On December 16, 2014, the Court sentenced White to 248 months of imprisonment. ECF No. 116. White appealed his sentence, which was affirmed on February 10, 2016. ECF No. 133. Since then, White has filed a number of motions with the Court in an attempt to vacate his conviction and procure a new trial. The motions repeatedly raise the same arguments that his Fourth, Fifth, and Sixth Amendment rights were violated during the course of the criminal proceedings. See, e.g., ECF Nos. 135, 141, 143, 146, 156, 157. On April 25, 2018, the Court issued a Memorandum Opinion and Order denying the various motions and dismissing all of White's claims; the ruling left unresolved, however, White's Fifth Amendment due process claim that the Government unconstitutionally relied on Corporal Jones' allegedly perjured testimony in obtaining the indictment and conviction. ECF Nos. 171, 172.

         On June 28, 2018, White filed a Notice of Appeal of the Court's April 25, 2018 ruling. ECF No. 175. On July 9, 2018, White filed a Motion to Reconsider, Alter, or Amend the Court's April 25, 2018 ruling. ECF No. 178. Although styled as a motion for reconsideration, the Motion actually asks the Court to rule on the unresolved Fifth Amendment due process claim. Id. On March 4, 2019, the United States Court of Appeals for the Fourth Circuit dismissed White's appeal on the ground that it was interlocutory because this Court had yet to rule on the Fifth Amendment due process claim. ECF No. 179. The Fourth Circuit remanded the case to this Court to resolve that claim. Id.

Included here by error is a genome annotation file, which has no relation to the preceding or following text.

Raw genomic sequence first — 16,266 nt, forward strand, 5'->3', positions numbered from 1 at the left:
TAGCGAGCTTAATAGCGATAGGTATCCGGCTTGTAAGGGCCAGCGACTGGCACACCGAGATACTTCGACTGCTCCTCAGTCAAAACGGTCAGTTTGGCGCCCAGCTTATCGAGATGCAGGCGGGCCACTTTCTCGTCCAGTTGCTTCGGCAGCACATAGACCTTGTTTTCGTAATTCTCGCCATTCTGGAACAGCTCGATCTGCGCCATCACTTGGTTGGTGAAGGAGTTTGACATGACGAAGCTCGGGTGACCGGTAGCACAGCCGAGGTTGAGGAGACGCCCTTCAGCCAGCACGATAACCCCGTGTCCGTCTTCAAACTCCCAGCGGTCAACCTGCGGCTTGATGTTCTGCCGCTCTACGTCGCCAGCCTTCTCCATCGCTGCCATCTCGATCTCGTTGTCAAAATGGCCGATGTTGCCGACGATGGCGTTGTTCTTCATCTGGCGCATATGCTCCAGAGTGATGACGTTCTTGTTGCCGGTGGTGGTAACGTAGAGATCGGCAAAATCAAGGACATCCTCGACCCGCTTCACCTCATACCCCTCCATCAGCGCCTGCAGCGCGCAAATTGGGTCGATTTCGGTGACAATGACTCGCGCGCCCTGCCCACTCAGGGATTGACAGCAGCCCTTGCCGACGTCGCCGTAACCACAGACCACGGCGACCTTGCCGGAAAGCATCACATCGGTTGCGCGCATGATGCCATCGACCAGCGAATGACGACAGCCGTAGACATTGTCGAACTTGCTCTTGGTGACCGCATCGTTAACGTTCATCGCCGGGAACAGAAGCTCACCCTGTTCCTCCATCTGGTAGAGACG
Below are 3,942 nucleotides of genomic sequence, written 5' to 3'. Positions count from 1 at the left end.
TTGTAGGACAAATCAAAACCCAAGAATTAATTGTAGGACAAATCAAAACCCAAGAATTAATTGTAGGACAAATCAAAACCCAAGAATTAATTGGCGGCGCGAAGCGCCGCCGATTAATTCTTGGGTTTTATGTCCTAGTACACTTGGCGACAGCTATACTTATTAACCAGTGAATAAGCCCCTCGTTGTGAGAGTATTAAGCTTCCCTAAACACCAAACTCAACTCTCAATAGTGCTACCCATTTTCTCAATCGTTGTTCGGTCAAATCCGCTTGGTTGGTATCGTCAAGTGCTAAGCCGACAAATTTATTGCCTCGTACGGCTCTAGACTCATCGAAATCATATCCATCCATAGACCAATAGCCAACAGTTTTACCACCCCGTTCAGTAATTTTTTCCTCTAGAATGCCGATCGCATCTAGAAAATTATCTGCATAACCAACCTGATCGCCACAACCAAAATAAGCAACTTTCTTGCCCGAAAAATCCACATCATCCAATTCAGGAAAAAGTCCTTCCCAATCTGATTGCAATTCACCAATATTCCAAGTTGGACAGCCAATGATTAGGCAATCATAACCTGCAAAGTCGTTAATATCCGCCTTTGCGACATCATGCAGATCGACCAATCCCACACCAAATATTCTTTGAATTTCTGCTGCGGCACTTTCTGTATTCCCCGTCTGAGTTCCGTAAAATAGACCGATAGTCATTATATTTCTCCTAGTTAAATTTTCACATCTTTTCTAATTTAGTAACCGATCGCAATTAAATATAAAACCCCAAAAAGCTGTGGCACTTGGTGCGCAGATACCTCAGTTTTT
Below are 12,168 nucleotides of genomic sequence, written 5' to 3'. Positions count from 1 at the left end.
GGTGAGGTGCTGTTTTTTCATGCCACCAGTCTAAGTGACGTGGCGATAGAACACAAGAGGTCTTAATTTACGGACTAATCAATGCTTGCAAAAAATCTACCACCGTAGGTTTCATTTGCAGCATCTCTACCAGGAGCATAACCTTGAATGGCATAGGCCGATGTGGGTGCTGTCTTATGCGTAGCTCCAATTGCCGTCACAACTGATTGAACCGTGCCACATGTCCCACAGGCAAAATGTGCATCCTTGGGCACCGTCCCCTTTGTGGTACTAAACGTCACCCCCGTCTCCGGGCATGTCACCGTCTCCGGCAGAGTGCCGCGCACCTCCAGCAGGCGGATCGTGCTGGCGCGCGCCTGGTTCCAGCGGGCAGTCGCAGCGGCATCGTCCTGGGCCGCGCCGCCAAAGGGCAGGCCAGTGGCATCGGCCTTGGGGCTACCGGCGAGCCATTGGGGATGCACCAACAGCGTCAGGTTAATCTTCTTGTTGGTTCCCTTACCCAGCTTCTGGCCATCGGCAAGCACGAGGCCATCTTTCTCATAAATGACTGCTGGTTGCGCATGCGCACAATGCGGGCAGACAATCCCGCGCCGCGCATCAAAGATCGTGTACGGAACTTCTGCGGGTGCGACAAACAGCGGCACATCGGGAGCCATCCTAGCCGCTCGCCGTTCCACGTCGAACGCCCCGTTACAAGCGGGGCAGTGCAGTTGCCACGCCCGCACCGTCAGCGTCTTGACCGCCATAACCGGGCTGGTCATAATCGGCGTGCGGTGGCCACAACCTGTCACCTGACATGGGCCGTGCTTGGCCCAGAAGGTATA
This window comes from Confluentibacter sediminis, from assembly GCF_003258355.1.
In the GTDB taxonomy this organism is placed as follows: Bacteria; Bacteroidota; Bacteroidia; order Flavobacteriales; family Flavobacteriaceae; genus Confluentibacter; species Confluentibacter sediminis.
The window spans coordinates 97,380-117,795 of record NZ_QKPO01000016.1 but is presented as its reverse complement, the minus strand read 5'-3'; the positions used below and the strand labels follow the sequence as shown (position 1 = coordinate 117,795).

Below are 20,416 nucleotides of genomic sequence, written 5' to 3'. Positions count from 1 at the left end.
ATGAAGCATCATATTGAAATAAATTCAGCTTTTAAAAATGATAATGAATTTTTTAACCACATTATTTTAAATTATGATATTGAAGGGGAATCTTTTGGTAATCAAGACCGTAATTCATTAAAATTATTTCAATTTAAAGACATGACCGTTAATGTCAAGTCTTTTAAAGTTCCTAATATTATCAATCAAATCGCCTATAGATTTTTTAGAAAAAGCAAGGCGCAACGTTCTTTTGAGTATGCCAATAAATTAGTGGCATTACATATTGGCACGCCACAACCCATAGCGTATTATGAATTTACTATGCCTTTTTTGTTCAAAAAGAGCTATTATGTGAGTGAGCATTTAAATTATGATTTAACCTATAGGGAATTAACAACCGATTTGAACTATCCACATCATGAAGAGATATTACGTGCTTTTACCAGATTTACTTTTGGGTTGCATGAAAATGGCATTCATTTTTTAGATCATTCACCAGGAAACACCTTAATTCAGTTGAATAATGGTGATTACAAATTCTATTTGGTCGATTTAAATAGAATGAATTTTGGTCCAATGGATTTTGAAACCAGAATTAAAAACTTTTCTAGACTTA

II. STANDARD OF REVIEW

         Although White's Fifth Amendment claim has been presented in a number of different forms, White essentially asks the Court to vacate his sentence pursuant to 28 U.S.C. § 2255 based on the alleged due process violations. In order to be entitled to relief under 28 U.S.C. § 2255, a petitioner must prove by a preponderance of the evidence that “the sentence was imposed in violation of the Constitution or laws of the United States, or that the court was without jurisdiction to impose such sentence, or that the sentence was in excess of the maximum authorized by law.” 28 U.S.C. § 2255(a); see also United States v. Moore, 993 F.2d 1541 (4th Cir. 1993) (unpublished) (citing Vanater v. Boles, 377 F.2d 898 (4th Cir. 1967)). A pro se petitioner is, of course, entitled to have his arguments reviewed with appropriate consideration. See Gordon v. Leeke, 574 F.2d 1147, 1151-53 (4th Cir. 1978). Where, however, a § 2255 petition, along with the files and records of the case, conclusively shows the petitioner is not entitled to relief, a hearing on the motion is unnecessary and the claims raised therein may be dismissed summarily. 28 U.S.C. § 2255(b).

         III. DISCUSSION

         A. Fifth ...


Buy This Entire Record For $7.95

Download the entire decision to receive the complete text, official citation,
docket number, dissents and concurrences, and footnotes for this case.

Learn more about what you receive with purchase of this case.